Dhaka: Using the Bangladesh’s New Year festivities, LGBT community members marched wearing the colors of the rainbow as an act of defiance and an appeal for the Muslim-majority country to change its law that considers same-sex relations as “unnatural” and a crime.
“Whether you are pro or anti LGBT, you cannot help but be in awe. For a group that is demonized to remain firm and march out onto the streets of Dhaka, knowing that it is not without risk, I believe, is an act of commendable bravery,” reports adamdar890.blogspot.in.
Even though a “profuse amount were upset, enraged and disgusted” this simple gesture sparked off a social media based discussion of sexuality in Bangladesh and hopefully might inspire the nation to change its laws against LGBT individuals, the blogger wrote.
These incredible individuals will be remembered by the following generations of LGBT individuals as those that laid the foundations for acceptance within the nation’s society, the blogged added.
The Pride parade took part in Dhaka on April 14 during Dhaka’s Poila Boishakh (or Bengali New Year) celebrations.
Poila Boishakh is celebrated with grandeur in Dhaka with celebrations starting at dawn with a rendition of Rabindranath Tagore’s song “Esho he Baishakh” in praise of the New Year.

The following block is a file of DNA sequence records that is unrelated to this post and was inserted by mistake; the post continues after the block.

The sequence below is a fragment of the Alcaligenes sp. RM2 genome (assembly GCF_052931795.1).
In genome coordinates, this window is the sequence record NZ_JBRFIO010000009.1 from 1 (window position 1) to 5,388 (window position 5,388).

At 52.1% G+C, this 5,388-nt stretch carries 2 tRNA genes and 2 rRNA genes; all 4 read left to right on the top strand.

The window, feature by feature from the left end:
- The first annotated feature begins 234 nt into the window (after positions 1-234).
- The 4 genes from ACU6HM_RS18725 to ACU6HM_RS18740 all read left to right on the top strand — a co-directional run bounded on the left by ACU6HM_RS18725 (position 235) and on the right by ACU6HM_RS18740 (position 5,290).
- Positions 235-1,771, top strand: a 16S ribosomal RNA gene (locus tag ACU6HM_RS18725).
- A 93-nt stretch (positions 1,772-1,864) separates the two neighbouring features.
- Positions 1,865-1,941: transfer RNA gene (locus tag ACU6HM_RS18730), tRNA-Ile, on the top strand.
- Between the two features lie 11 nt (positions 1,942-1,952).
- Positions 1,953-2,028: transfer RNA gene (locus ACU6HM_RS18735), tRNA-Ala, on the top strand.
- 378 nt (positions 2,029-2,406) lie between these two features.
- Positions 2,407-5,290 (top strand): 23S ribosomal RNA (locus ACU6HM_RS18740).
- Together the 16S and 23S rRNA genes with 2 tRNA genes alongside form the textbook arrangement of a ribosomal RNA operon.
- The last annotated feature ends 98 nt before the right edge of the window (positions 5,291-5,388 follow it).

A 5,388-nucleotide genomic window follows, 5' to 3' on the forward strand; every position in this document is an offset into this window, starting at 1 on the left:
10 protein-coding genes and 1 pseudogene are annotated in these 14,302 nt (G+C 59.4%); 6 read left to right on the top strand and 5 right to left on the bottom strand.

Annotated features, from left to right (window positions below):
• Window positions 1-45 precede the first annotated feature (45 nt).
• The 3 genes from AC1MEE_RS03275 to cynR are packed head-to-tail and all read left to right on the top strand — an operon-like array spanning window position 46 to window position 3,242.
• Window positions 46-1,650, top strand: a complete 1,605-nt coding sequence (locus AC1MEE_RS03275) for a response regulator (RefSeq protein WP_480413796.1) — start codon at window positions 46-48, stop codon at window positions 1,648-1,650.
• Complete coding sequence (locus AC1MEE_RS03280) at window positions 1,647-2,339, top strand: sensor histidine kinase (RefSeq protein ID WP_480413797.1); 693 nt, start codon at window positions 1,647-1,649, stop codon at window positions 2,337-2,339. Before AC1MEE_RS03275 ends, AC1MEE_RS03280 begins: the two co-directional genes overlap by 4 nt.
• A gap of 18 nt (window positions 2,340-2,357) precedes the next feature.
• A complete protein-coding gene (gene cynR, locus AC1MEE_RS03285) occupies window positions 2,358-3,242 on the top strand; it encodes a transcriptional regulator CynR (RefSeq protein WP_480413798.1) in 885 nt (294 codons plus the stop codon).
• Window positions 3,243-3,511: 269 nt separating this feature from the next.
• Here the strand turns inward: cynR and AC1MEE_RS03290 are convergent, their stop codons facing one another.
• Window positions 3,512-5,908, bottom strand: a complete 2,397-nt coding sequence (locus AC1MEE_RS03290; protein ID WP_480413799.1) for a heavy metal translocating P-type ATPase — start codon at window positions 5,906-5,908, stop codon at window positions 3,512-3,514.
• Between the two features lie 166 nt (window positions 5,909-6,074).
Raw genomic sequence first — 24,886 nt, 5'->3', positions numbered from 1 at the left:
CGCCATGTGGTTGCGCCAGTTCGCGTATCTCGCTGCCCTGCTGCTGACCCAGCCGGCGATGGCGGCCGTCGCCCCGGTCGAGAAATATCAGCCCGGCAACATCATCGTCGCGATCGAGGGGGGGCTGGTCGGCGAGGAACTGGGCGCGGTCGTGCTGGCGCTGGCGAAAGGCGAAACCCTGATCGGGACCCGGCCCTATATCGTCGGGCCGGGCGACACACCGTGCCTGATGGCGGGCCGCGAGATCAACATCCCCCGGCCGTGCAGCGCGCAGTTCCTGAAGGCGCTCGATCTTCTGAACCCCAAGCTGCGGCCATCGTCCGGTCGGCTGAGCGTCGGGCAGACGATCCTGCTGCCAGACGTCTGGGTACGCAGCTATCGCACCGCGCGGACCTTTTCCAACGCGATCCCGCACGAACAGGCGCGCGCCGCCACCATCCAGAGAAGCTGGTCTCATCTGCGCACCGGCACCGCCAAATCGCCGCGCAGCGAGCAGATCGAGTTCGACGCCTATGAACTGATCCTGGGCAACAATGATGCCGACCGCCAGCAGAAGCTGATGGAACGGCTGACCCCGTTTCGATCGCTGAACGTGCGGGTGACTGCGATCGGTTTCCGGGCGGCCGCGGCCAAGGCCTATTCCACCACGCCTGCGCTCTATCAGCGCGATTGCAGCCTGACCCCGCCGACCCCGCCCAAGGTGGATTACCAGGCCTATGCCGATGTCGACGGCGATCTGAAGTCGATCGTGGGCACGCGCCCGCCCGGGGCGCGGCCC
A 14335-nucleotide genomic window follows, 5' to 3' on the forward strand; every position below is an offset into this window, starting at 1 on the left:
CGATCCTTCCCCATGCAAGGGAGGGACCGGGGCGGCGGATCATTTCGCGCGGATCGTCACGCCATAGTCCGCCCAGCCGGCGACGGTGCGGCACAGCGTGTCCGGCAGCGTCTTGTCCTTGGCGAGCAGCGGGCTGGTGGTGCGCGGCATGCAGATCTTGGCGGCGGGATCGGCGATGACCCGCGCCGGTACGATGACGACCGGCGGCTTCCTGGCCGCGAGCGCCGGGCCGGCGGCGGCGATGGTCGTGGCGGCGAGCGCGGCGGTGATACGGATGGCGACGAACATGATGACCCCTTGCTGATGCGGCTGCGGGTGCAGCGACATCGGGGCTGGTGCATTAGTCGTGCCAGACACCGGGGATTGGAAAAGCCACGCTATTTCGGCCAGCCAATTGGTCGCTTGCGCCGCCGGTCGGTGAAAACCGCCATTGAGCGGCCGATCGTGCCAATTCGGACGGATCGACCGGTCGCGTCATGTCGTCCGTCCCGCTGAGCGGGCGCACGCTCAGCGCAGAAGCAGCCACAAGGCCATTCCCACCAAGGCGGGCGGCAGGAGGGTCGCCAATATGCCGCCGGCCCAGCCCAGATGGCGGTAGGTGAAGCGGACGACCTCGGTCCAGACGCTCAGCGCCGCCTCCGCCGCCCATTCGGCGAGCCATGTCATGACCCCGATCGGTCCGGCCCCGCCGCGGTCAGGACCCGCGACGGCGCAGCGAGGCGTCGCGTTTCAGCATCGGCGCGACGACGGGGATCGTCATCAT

An integral part of the festivities is the “Mongol Shobhajatra,” a traditional colorful procession organized by the students of Dhaka University. The procession has a different theme relevant to the country’s culture and politics every year. Different cultural organizations and bands also perform on this occasion.
The LGBT group made their public presence felt during this “Mongol Shobhajatra” procession.
The group consisted of men marching in seven lines wearing purple, blue, indigo, green, yellow, orange and red colors of the Pride rainbow, carrying paper flowers, birds and balloons. At the end of the rally they released their balloons.
More concrete details including the identity of the organizers is sparse, although there have been a lot of comments on Twitter and Facebook from LGBTQ themed pages and links to some mainstream media reports in Bengali.
This was reported by blogger thebisexualbangladeshi.blogspot.co.uk who translated an article from priyo.com to English. The blogger remained fearful that the original article may be removed just as was the Facebook page for “Roopbaan,” the first magazine for the gay community which was just launched past January.
In Bangladesh where 90 percent of the 155 million people are Muslims, any discussion around sex and sexuality is taboo. Same-sex relations is considered “unnatural,” illegal and punishable by law in Bangladesh under Section 377 of the country’s Penal Code left behind by the British colonial authorities.
The law is regularly used to harass LGBT people, who along with their supporters live in fear of retribution by Islamic groups.
Source: thebisexualbangladeshi.blogspot.co.uk; adamdar890.blogspot.in